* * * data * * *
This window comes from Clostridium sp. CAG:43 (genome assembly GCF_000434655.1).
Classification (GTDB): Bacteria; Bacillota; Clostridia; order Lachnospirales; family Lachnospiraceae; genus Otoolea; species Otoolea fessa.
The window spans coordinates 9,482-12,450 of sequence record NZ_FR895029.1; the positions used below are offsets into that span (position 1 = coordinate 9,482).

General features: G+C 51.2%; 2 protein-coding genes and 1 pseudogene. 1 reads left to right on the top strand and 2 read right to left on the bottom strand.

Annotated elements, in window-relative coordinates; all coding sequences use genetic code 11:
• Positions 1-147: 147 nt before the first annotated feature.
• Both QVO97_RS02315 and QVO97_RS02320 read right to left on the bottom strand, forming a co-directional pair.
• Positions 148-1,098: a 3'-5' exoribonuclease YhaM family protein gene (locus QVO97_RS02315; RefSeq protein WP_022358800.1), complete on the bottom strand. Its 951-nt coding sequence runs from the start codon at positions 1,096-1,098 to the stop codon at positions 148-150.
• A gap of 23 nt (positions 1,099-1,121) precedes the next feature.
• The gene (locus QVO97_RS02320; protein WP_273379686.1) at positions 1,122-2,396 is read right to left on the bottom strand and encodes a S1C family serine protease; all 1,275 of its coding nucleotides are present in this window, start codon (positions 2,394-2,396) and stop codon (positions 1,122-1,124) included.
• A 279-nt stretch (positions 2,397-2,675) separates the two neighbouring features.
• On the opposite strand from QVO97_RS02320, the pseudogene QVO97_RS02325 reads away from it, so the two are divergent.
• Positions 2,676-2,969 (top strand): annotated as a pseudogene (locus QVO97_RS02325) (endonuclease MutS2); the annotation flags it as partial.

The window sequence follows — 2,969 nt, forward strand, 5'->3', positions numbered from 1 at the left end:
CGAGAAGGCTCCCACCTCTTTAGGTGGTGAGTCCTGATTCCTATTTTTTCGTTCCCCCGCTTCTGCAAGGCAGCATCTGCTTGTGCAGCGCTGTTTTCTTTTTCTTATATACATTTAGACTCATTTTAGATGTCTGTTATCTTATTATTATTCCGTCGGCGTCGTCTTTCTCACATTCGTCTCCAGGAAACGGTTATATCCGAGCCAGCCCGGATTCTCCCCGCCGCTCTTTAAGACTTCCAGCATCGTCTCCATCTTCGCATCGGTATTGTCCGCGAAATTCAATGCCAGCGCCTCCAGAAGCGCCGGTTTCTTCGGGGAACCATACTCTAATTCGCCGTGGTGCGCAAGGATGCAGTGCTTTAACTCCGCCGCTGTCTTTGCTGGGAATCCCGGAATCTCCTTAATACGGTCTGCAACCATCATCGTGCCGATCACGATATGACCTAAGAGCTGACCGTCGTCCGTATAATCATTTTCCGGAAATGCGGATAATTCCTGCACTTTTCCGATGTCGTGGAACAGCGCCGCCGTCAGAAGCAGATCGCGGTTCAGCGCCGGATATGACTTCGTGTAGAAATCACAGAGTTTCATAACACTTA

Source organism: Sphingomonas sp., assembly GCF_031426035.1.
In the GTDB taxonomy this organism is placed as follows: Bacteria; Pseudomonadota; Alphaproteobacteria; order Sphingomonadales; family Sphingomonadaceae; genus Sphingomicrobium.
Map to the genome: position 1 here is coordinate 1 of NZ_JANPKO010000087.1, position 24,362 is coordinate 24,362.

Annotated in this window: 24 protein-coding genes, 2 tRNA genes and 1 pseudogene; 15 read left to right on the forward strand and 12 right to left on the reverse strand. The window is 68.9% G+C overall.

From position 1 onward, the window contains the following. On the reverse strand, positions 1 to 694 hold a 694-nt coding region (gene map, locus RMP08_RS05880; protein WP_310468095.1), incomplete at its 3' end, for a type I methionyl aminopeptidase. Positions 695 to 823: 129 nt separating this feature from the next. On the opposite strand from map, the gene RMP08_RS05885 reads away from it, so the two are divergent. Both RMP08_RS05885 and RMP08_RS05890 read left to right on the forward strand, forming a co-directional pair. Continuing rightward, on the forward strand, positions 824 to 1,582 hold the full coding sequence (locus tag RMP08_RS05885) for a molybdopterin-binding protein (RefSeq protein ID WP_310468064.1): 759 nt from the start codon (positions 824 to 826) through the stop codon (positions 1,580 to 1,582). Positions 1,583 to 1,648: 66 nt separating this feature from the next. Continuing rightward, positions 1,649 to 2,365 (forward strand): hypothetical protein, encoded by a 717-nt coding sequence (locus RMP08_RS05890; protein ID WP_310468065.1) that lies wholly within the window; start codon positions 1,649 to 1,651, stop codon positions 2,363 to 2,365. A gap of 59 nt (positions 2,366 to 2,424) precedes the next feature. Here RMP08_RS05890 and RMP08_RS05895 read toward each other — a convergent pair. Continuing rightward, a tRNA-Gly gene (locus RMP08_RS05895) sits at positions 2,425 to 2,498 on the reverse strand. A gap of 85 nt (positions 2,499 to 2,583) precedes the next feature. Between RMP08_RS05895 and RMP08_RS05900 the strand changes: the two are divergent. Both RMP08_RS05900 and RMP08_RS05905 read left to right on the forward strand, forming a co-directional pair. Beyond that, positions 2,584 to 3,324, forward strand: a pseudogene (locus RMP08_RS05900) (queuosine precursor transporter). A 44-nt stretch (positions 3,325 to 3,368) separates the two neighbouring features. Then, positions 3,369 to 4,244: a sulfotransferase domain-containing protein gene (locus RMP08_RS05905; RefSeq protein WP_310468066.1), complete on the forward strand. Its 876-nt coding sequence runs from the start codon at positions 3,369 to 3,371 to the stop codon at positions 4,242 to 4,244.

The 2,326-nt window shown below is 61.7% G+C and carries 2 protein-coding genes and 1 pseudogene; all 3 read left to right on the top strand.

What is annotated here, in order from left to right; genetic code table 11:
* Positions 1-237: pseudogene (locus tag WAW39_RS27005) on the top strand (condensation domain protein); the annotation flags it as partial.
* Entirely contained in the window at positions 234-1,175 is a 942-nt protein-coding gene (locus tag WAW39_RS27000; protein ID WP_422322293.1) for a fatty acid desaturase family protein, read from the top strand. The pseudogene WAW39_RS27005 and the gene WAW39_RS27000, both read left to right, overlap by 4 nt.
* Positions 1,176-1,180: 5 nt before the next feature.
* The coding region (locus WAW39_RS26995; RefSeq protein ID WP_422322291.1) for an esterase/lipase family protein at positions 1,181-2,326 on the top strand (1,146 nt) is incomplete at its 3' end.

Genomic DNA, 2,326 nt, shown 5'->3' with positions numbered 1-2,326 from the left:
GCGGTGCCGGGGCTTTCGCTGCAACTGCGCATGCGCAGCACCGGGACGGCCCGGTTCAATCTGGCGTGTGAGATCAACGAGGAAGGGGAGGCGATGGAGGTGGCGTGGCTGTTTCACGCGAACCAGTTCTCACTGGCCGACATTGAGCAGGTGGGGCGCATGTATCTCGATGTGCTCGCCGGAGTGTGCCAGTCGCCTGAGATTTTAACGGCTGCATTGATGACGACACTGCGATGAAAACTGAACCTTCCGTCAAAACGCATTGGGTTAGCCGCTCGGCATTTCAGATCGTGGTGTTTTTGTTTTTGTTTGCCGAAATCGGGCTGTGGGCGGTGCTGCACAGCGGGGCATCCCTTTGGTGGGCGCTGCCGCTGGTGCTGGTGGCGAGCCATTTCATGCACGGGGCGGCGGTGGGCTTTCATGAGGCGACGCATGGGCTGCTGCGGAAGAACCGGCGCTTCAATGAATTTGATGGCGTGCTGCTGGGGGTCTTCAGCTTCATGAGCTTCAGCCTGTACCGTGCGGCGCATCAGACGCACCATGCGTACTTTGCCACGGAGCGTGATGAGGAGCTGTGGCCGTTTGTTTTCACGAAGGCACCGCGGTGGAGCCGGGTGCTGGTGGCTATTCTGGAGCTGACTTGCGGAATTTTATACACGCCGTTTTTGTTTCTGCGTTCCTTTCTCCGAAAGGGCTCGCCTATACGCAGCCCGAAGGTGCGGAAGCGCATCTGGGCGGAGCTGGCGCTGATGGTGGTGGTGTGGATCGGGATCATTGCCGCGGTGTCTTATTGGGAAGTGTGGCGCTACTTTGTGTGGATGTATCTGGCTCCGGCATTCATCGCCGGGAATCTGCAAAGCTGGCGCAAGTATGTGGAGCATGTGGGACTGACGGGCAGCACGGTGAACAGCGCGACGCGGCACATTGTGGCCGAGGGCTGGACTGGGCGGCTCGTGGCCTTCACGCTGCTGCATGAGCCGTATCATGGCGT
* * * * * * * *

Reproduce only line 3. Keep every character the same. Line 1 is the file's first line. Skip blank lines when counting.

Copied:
The window spans coordinates 9,482-12,450 of sequence record NZ_FR895029.1; the positions used below are offsets into that span (position 1 = coordinate 9,482).